Everybody Loves A Winner… Or Do They Really?

A big corporation recently hired several cannibals. “You are all part of our team now,” said the HR rep during the welcoming briefing. “You get all the usual benefits and you can go to the cafeteria for something to eat, but please don’t eat any of the other employees.”

The cannibals promised they would not.

Four weeks later their boss remarked, “You’re all working very hard, and I’m satisfied with you. However, one of our secretaries has disappeared. Do any of you know what happened to her?”

The cannibals all shook their heads no.

After the boss had left, the leader of the cannibals said to the others, “Which one of you idiots ate the secretary?”

A hand raised hesitantly, to which the leader of the cannibals continued, “You fool! For four weeks we’ve been eating Managers and no one noticed anything, but nooooo, you had to go and eat someone they would really miss !!

Does this mean that most managers know less compared to secretaries? I don’t know. But one thing I do know is that there are cannibals in the work place. And these are the people who eat you up with envy and jealousy the moment they see you successful and that your success poses as a threat to their own. Everybody wants to be a winner but winning carries a heavy responsibility. Success is not as easy as you think it is. One of the least expected and most stressful results of success is the antipathy of others.

It’s simply not true that everybody loves a winner. It may however be true that everybody leaves a winner. Winners arouse admiration and envy, but little real affection. “Our apparent love of winners is actually an infatuation that burns brightly during the spring of triumph, but fades quickly in the winter of decline.” Says authors Richard Farson and Ralph Keyes of the book: “WHOEVER MAKES THE MOST MISTAKES WINS.” We’ve heard often that adversity tells you who your friends are. Success does, too. Failure and success both reveal who really cares about us – the ones who stick with us through thin and thick. If anything, success identifies genuine friends more surely than failure does.

Hollywood actress and now TV host Bette Midler says: “The worst part of success is trying to find someone who is happy for you.” When we’re doing well and report that news to others, we would like to think they’ll be happy for us, and that our success will make us more popular. This is seldom true.

Dustin Hoffman once said that if he had known how much success awaited him, he never would have become an actor. The Oscar-winner movie star explained that he began acting expecting to fail. He was mistaken, and sorry about it. Hoffman found that the costs of success included not only a serious loss of privacy, but having to forego the company of failed actors. The latter was especially frustrating. According to Hoffman, failed actors were much better company than successful ones. That’s not true just of actors. In general, those who aren’t successful (on the world’s terms) tend to be better company than those who are. They not only have more sympathy for others, but more time to spend with them.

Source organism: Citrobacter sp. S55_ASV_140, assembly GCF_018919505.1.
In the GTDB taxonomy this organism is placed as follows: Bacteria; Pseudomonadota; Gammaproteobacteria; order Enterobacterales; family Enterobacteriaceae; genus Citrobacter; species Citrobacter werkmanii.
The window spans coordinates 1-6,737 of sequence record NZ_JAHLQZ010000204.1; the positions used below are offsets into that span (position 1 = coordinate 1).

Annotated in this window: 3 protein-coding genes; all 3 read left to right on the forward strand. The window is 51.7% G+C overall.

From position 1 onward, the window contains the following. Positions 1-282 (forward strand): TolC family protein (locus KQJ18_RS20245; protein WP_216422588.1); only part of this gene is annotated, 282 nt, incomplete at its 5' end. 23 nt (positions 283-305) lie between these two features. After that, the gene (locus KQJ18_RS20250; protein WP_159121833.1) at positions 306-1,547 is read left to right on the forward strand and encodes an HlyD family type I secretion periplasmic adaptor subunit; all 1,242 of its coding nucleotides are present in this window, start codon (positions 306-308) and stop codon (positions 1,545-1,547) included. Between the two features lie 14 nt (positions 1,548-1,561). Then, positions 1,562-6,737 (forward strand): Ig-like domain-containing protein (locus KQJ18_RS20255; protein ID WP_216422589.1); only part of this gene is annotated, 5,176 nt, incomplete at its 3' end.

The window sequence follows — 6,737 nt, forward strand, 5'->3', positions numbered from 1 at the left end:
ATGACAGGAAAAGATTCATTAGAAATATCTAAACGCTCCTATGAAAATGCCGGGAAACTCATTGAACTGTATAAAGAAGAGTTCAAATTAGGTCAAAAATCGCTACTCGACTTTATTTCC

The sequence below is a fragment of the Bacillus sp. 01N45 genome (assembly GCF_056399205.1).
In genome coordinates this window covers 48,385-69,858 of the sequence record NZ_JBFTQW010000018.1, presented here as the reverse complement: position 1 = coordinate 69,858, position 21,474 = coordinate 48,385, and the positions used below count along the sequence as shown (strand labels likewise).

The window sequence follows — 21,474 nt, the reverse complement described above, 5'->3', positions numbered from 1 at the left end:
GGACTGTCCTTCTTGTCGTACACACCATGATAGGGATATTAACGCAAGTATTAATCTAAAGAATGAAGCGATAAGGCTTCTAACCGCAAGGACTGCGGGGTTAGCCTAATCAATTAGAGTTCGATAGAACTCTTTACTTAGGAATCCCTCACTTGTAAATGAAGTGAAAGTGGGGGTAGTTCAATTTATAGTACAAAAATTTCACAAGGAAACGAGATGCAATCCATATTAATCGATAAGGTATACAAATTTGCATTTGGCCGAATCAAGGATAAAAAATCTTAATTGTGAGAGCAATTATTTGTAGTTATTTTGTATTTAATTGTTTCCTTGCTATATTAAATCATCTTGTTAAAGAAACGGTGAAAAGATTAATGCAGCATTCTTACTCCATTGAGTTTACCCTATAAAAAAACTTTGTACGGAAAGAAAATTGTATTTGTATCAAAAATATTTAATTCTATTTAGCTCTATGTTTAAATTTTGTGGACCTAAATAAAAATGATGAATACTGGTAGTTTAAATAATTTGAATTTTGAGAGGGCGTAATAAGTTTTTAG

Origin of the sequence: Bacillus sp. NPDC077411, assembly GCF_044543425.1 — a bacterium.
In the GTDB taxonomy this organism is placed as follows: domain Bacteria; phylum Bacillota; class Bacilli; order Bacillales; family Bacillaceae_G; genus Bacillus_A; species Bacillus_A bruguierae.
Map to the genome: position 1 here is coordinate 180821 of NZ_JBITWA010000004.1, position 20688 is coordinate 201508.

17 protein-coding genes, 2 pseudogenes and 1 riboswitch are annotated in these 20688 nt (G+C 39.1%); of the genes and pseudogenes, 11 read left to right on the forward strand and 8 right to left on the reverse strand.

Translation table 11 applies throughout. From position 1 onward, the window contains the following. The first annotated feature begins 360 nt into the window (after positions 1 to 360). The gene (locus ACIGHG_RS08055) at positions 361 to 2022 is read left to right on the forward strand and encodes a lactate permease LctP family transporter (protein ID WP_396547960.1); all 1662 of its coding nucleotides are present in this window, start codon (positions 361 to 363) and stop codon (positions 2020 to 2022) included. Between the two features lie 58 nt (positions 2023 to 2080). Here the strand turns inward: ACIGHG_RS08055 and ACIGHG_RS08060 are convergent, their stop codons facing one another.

Success is extremely time consuming. Scheduling becomes a problem. (“I might be able to see you for a quick lunch next month.”) Those who get to the top and want to stay there have little room on their calendars for much else: hobbies, travel, family, friends. A pal is someone you can call, or drop in on, at a moment’s notice. This is seldom possible after one becomes prominent. Those doing well on People magazine’s terms rarely enjoy each other’s company.

“The penalty of success” said Lady Astor, “is to be bored by people who used to snub you.” But to succeed we must and to compete we are compelled to. So here’s the key.

Compete against yourself but learn to celebrate other people’s success. And if you are successful do not let success get into your head but neither should you allow the envious to ruin your day too. Do the best you can do but be the best you can be not only in terms of skills but more so in terms or character and attitude and always remember that God has blessed you with sweet success and you should learn to handle it responsibly.

A person is truly great when he is not envious of his rival’s success. And don’t forget, stop envying the man who has everything. That man probably has ulcers too.

4 thoughts on “Everybody Loves A Winner… Or Do They Really?

  1. Leah_Avon

    Hi Mr. Francis,
    Thank you so much! Im really inspired with your latest blog. it reminds me of something. =)God bless your good heart Mr. FJK.

    Leah Encinares

  2. Bo

    Good day Francis!

    Envy is dangerous. That must not be someone else’s deepest why in accomplishing goals. It will just push you hard enough, although you’ll reach the top, but the fulfillment will not be complete.Fear will always be there at your side.

    If you encounter someone that is successful, admire him/her. Ask for pointers on how he/she accomplished such thing.Then, do what you think is applicable to you based on the pointers that he/she said.Plagiarism only applies to written texts, not to the acts of individuals.Read books.Educate yourself.

    God bless!

  3. Dean

    strongly agreed.
    almost everything has a price.
    even success.

    It is up to us to accept and manage things that God had graced us.

    thanks sir Francis!

  4. among

    The success of another is inspiring and pushes oneself to explore his strengths. This is what real competition is. Many are experiencing what you have just shared and seldom do they realize what really is eating them up in the corporate world. This will surely be an eye opener for all of us.
    Thank you.

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